Italiano (Italian)

Palazzo Monti | Piazza Tebaldo Brusato 22 Brescia | | +39 349 546 0798
Curated by Edoardo Monti
Text: Paola Ugolini

OPENING: Saturday 29 January, from 17:00 to 20:00, in Piazza Tebaldo Brusato 22, Brescia, and by appointment until 31 March

The tangled garden, 2021 Textile sculpture with wrapping, mixed media 137 4/5 × 59 1/10 in 350 × 150 cm

Palazzo Monti opens the new exhibition season with “The Cement Garden”, Italian-French artist Thomas De Falco solo show, accompanied by Paola Ugolini’s text and curated by Edoardo Monti.

Inspired by Ian McEwan’s 1978 novel The Cement Garden, Thomas De Falco explores the dimension of childhood and adolescence using a unique and captivating colour palette. 

THOMAS DE FALCO - The Cement Garden Copyright Thomas De Falco

The dominant colours are the primary ones: yellow, Prussian blue and red, but we also find the brighter tones of magenta, orange, purple and turquoise. Blue, declined in all its shades, takes on a place of honour, functioning as a reference colour. By applying time-consuming and complex weaving techniques, the artist intertwines the colours, giving life to tapestries with a pop aesthetic utterly different from his previous works.

For many years now, Thomas De Falco’s weavings have been the offspring of a close dialogue between the artist and natural elements such as trees, roots, branches and leaves. 

THOMAS DE FALCO - The Cement Garden Copyright Thomas De Falco

In his performances, which complete his objects, the models are used as elements of conjunction between the art pieces’ inanimate world and the plants’ living and vital one. 

Even the materials used are always natural and marked by neutral colours: for example, hemp and raw cotton, in which he embeds gnarled tree branches or leaves, seeds and roots. These are often stitched onto the pages of his artist’s books and endow the works with materiality and sculptural dimension.

The performative aspect in De Falco’s work is crucial; it visually and physically emphasizes the unique interconnection of the artwork with the plant world, a cornerstone of his aesthetics. 

Body, 2020-2021 Tapestry in mixed media, tree branch, bones and insects 24 4/5 × 19 3/10 in 63 × 49 cmBody, 2020-2021 Tapestry in mixed media, tree branch, bones and insects 24 4/5 × 19 3/10 in 63 × 49 cm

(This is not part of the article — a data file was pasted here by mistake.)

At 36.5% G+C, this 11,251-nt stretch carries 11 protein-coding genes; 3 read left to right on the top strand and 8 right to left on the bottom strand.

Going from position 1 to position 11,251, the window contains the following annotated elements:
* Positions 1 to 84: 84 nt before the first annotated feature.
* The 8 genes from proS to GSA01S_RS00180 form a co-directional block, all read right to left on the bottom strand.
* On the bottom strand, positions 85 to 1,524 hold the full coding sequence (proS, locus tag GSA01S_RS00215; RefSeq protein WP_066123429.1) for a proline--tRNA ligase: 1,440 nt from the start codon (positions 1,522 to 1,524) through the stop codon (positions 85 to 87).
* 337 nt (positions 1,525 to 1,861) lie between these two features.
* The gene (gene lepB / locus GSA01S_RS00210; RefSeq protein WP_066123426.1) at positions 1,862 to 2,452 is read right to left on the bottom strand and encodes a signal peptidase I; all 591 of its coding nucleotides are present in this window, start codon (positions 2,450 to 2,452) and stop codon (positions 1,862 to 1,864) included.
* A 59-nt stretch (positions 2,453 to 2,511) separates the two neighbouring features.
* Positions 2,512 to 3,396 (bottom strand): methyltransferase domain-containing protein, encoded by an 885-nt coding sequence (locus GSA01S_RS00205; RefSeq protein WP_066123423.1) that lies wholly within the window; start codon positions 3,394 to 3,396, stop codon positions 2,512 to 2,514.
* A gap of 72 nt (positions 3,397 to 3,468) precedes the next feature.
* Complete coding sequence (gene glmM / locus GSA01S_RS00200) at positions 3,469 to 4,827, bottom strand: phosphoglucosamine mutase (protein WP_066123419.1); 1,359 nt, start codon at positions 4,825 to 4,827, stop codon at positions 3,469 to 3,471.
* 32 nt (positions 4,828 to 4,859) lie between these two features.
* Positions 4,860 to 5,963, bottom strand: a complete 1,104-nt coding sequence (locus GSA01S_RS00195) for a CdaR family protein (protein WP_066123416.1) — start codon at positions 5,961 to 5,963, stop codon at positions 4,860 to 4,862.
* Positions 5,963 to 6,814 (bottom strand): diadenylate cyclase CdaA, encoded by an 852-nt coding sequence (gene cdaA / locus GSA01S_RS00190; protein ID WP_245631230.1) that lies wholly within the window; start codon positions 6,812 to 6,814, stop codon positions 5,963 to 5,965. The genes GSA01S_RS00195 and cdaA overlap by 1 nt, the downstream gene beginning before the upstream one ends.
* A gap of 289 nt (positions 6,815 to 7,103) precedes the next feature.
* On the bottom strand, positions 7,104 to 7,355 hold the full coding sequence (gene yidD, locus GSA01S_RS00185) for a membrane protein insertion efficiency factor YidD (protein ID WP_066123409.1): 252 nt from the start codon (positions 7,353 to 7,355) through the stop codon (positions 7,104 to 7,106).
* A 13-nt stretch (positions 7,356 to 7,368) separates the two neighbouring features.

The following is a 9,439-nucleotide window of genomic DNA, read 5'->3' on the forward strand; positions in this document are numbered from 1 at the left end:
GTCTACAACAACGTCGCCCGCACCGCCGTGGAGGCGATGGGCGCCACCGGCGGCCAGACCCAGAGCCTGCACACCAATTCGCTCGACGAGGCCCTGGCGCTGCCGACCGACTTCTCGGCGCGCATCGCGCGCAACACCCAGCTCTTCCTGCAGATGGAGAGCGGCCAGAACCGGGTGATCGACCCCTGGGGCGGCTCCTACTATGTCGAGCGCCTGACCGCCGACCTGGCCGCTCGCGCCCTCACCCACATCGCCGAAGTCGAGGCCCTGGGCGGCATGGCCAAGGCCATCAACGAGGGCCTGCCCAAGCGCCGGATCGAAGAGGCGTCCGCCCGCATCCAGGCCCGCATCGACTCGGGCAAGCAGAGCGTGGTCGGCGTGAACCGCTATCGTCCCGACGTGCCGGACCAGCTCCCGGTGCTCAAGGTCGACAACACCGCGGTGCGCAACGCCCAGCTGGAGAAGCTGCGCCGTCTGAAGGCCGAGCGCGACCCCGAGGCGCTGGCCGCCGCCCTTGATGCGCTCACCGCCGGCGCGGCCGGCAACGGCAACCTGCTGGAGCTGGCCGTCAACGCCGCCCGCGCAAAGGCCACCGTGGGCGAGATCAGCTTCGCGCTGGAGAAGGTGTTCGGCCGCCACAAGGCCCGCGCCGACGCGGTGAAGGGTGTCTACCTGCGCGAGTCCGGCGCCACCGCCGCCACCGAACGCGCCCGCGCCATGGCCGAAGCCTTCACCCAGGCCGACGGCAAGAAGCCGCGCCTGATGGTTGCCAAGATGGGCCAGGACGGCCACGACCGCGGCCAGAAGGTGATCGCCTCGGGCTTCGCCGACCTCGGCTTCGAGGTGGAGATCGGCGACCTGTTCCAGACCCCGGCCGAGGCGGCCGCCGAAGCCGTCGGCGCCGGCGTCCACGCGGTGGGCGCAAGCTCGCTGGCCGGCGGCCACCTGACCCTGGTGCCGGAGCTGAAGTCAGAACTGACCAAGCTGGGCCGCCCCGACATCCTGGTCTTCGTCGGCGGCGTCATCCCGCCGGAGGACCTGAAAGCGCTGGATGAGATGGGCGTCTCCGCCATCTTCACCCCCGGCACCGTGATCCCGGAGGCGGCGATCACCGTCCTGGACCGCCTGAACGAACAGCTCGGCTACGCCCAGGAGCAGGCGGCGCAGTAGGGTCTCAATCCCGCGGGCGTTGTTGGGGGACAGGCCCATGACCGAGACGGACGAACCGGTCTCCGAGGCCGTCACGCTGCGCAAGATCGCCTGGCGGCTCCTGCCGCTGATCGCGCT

One of its distinctive features is the wrapping, long strips of knotted fabric used to bind and connect the naked bodies of the performers to the works, thus creating a total symbiosis between humanity, nature, and weaving understood as a creative act of transformation.

However, the artist enters an entirely new phase with this new production. The colour suddenly becomes the main protagonist of psychedelic works and is conceptually linked to the hippie counterculture of the seventies.

TDFW, 2019 Textile sculpture in mixed media, frame, tree branch 31 1/2 × 14 1/5 in 80 × 36 cm

It is undoubtedly a “quantum” leap that is the result of a thoroughly contemporary trauma: the covid, which the artist contracted in Paris during the first lockdown in March 2020, which resulted in forced isolation for forty long days, the fear of illness and death, the reading of coming-of-age novels and the research on colour, an element never loved before, used as a tool for self-care and a means with which to escape from a tragic and sad reality.


In his Paris studio apartment, De Falco has taken up his laborious experiments with weaving techniques to create these new abstract surfaces, these representations of dazzling mental landscapes designed to overcome a hostile present. Transformation and mutation are thus at the basis of a work that, while starting from a thousand-year-old technique such as weaving, becomes thoroughly contemporary.  

The Gold Tree, 2020 Glass sculpture, with iron and cotton 7 1/2 × 3 9/10 in 19 × 10 cm

Finally, Thomas De Falco’s artistic practice falls within the sphere of “feminine” activities. A revolutionary action by a white male artist to make art using this technique and thus deconstruct a dominant narrative that has always considered the art of embroidery and weaving nothing more than applied art.